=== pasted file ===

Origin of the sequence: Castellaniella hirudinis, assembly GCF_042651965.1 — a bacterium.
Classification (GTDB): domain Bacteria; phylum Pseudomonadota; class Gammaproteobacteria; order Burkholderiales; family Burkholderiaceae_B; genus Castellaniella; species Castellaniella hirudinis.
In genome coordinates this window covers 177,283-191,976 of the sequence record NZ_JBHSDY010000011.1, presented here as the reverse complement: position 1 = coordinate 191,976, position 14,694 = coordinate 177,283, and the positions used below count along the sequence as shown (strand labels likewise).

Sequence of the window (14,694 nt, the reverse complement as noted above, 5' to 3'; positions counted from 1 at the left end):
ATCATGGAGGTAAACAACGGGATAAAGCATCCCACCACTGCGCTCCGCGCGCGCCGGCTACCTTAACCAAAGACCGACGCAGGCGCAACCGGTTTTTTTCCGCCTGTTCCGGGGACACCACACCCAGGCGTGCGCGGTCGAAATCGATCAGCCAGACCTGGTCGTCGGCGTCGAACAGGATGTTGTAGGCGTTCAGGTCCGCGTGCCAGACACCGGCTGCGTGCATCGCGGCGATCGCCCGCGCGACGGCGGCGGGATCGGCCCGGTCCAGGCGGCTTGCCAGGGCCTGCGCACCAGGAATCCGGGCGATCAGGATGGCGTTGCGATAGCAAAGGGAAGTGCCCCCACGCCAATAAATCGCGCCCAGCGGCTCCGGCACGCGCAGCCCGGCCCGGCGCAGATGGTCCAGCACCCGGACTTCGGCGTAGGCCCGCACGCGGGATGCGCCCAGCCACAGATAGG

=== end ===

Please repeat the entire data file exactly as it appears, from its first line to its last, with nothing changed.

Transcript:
Origin of the sequence: Castellaniella hirudinis, assembly GCF_042651965.1 — a bacterium.
Classification (GTDB): domain Bacteria; phylum Pseudomonadota; class Gammaproteobacteria; order Burkholderiales; family Burkholderiaceae_B; genus Castellaniella; species Castellaniella hirudinis.
In genome coordinates this window covers 177,283-191,976 of the sequence record NZ_JBHSDY010000011.1, presented here as the reverse complement: position 1 = coordinate 191,976, position 14,694 = coordinate 177,283, and the positions used below count along the sequence as shown (strand labels likewise).

Sequence of the window (14,694 nt, the reverse complement as noted above, 5' to 3'; positions counted from 1 at the left end):
ATCATGGAGGTAAACAACGGGATAAAGCATCCCACCACTGCGCTCCGCGCGCGCCGGCTACCTTAACCAAAGACCGACGCAGGCGCAACCGGTTTTTTTCCGCCTGTTCCGGGGACACCACACCCAGGCGTGCGCGGTCGAAATCGATCAGCCAGACCTGGTCGTCGGCGTCGAACAGGATGTTGTAGGCGTTCAGGTCCGCGTGCCAGACACCGGCTGCGTGCATCGCGGCGATCGCCCGCGCGACGGCGGCGGGATCGGCCCGGTCCAGGCGGCTTGCCAGGGCCTGCGCACCAGGAATCCGGGCGATCAGGATGGCGTTGCGATAGCAAAGGGAAGTGCCCCCACGCCAATAAATCGCGCCCAGCGGCTCCGGCACGCGCAGCCCGGCCCGGCGCAGATGGTCCAGCACCCGGACTTCGGCGTAGGCCCGCACGCGGGATGCGCCCAGCCACAGATAGG